A place I’ve never been, and always wanted to go – but I almost forgot to plan it into the trip! Good thing I didn’t, because in many ways it was the highlight of the vacation.
Historic and modern, Nashville is full of striking architecture
As you may remember, the object of this journey was to see mountains, and I had decided to spend Monday afternoon in Nashville on my way back home. At the last minute, I re-arranged the itinerary, putting me in the Music City on Thursday and Friday instead – all the better for music appreciation.
In all, I was in, I think, six different music venues, and heard more bands play than that, which right there made it all worth it – living as I do in an area where you’re hard pressed to find one band playing on a Friday night! I highly recommend both Roberts’ Western World on Broadway
Robert’s Western World is a classic dive honky-tonk on Broadway, still specializing in PBR and hotdogs, and the classic country offerings on their small stage add to the ambience. We came here first, tried a couple other spots, and then came back for their foot-tapping sounds and unpretentious style.
and the Grand Ole Opry, if you want the classic country experience. If you want more modern country, or don’t like country at all, the city still has plenty to offer. Nashville is without doubt a musical destination, its tunes suiting its geography, nestled between the hip towns of the south-east, the old-time Appalachians, the deep south, and the rural Midwest. I barely scratched the surface, and look forward to going back to hear more!
Langhorne Slim and the Law was one of the smaller, not-really-country bands that I checked out, in this case in an upstairs bar packed full of college students.
The Grand Ole Opry live radio performance was a wonderful experience – even better than I expected it to be! We saw about ten acts in two hours, and they each included some personal anecdotes of their musical career. Lady Antebellum “headlined,” but I loved the oldest performers the best! Act more quickly than I did, and you won’t wind up with this obstructed view…
There is plenty to do in Nashville if you don’t want to listen to live tunes (but… why would you go there if you don’t like music?). Historic buildings, sports teams, a lovely river, shopping, plenty of bars, barbecue joints (or hot chicken – that’s a big thing down there). The downtown area is very walk-able; the touristy area is really only a few blocks square, but outside of that are some fun shops and restaurants, too. Looking at all of the offerings, I was struck that it would be a fun place to visit with children, though in mid-October we saw more bachelorette parties, family reunions, and anniversaries. However, remember that I was only there for 36 hours – and everything I saw had to do with music!
The Johnny Cash Museum had only opened months before we went, and although it was well-done, I didn’t feel that it was worth the hype… or the price of admission. If you’ve read or heard much about Johnny Cash (heck, even liner notes would be enough), you’re not going to learn too much here. I did think it was neat to see his hand-written letters, his official papers, and his stage costumes. They also went a little more in-depth on his later, less-public life, which was interesting. There were multiple kiosks with mini screens and headphones, so that you could watch videos of some of his stage or television appearances. We got in there in the morning, before there were many others inside, and within a half hour it had gotten too crowded to be comfortable, which leads me to believe that it would not be any fun at a busier time of year.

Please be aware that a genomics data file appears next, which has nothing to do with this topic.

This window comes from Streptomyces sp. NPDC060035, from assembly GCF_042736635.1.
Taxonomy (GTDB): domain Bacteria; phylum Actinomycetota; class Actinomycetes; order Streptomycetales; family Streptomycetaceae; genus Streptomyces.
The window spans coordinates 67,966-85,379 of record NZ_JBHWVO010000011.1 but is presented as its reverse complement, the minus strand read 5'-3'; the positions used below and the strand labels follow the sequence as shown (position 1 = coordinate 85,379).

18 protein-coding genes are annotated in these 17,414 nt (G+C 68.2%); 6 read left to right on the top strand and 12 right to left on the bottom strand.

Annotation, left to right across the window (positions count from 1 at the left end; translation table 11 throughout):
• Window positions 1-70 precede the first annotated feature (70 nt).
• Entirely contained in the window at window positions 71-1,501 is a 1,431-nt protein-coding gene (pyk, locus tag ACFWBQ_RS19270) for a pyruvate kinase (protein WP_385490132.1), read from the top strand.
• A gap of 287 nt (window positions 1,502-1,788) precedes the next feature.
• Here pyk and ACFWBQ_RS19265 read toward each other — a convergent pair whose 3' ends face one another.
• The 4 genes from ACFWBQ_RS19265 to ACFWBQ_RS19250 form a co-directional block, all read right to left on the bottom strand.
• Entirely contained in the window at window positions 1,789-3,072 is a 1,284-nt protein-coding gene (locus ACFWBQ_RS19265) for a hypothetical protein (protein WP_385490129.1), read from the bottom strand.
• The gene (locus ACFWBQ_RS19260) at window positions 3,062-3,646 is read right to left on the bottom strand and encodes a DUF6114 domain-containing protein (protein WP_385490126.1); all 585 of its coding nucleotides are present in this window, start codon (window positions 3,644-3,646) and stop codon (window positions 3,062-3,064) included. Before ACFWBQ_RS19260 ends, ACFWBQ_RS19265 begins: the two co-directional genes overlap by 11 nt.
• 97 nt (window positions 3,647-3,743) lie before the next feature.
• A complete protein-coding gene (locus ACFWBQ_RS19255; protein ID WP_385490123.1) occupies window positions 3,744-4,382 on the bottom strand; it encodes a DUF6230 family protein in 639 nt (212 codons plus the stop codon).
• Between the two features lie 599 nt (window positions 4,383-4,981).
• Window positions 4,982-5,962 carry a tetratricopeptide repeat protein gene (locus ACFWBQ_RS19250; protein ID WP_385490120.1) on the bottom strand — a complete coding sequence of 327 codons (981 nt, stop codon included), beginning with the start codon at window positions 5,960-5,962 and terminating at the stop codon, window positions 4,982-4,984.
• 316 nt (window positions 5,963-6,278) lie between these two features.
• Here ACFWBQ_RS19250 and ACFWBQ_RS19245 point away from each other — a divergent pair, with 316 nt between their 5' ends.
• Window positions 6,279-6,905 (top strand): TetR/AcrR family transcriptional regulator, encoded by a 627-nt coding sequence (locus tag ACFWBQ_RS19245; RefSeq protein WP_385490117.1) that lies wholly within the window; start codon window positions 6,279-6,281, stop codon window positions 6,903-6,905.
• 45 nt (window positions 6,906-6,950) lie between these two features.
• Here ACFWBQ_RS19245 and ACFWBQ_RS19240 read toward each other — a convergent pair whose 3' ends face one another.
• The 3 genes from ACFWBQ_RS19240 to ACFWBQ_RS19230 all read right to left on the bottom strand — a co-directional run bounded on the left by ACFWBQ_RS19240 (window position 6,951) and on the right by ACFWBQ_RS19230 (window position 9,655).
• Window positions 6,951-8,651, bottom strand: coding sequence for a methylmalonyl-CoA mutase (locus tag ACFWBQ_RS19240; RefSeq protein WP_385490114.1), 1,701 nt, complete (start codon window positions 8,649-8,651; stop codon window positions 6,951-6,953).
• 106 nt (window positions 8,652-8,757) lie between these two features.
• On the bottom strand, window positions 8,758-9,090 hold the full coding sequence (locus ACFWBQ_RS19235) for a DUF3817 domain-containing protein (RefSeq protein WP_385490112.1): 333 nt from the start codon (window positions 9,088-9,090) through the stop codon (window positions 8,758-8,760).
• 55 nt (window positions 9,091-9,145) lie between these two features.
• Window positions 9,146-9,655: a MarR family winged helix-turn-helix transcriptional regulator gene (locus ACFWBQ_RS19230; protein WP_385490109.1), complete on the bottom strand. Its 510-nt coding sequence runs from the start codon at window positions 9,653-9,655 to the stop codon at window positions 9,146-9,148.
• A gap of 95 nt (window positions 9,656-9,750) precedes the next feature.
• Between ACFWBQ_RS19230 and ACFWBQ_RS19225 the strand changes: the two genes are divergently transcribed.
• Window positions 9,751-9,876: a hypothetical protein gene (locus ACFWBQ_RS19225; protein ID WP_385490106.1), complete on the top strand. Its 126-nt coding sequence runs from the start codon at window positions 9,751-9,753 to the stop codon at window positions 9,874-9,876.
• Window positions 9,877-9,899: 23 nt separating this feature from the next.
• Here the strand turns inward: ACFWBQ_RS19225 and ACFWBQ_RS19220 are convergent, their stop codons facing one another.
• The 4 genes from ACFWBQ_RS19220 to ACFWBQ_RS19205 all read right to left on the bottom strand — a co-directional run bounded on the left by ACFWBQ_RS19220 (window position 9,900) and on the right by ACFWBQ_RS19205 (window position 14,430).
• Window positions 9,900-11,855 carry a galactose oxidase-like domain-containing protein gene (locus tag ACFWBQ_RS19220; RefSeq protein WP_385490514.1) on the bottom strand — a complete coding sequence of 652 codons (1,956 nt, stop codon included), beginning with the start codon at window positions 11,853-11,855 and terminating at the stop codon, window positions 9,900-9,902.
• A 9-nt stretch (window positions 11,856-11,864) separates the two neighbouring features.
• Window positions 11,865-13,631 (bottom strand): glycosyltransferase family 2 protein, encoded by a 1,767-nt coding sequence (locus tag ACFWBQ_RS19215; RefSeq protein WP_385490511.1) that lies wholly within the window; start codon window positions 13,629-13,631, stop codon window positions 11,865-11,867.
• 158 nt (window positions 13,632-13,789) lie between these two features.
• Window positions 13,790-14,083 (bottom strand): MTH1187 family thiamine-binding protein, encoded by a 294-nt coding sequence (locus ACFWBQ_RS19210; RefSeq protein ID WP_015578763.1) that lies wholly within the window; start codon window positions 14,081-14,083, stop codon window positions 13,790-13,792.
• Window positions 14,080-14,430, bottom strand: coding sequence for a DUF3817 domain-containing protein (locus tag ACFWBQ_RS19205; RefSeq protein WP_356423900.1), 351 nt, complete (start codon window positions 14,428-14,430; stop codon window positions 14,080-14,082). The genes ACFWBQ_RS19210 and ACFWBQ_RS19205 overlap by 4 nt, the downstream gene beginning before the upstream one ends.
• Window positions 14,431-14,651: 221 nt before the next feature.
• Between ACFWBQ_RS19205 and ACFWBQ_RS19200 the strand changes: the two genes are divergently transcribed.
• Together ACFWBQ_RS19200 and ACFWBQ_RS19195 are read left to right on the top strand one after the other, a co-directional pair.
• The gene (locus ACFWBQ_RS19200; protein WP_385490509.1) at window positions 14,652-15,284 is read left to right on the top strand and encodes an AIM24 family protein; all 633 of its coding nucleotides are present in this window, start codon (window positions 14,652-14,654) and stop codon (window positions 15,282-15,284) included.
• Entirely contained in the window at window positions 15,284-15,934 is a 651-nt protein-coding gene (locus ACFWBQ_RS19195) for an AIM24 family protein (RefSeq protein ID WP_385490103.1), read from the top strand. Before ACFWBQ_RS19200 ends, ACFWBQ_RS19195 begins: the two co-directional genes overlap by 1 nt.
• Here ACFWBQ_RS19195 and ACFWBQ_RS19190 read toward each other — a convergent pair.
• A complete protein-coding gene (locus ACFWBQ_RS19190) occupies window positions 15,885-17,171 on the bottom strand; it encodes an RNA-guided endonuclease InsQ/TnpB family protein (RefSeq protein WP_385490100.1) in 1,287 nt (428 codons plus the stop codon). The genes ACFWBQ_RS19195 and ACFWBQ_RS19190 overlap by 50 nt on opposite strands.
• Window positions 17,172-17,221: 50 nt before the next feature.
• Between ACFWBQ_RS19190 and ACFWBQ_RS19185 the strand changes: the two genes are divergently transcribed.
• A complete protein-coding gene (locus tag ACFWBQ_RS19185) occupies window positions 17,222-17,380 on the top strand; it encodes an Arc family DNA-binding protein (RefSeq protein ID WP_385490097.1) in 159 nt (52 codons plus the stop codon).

Country Music Hall of Fame and Museum
The Country Music Hall of Fame has been on my list for some time, and the museum attached to it is really amazing. It takes the visitor from the very beginnings of “country” music, with folks coming out of the hills singing harmonies, dancing to jug bands, or strumming true folk songs on guitars, though the modern day with its diversity of sub-genres. It does a great job of balancing the evolving music, the social forces that popularized or altered it, the distinctive showmanship of the genre, and the values espoused by its performers (whether the gold-plated automobiles or their pious devotion). It combines text, videos and recordings, glass-case displays, and beautiful architecture. My only critique is that there is not much that is interactive, so kids may get bored before you do. The ticket is good all day, so if I had it to do over again, I would go in the morning for an hour or so, then walk around and eat lunch, and come back to digest the rest. As it was, it was tough to take it all in at once, and I almost missed checking out the Hall itself.
Though the city was busy for the weekend, I found crowds to be mostly manageable, in the middle of October. It is possible that I wouldn’t want to be there in a weekend in a more popular travel season. Another lesson learned was to make my hotel reservations online as soon as I found something I wanted. Waiting only made it too late to reserve the place I wanted online, and when I got there in person I had to pay almost twice as much for the same room. On a positive note, I did make sure to get tickets to some shows, so I had some entertainment planned out, and I recommend that, as well. I can’t wait to get back to Nashville again, and would love to hear your thoughts on not-to-miss sights and sounds in town!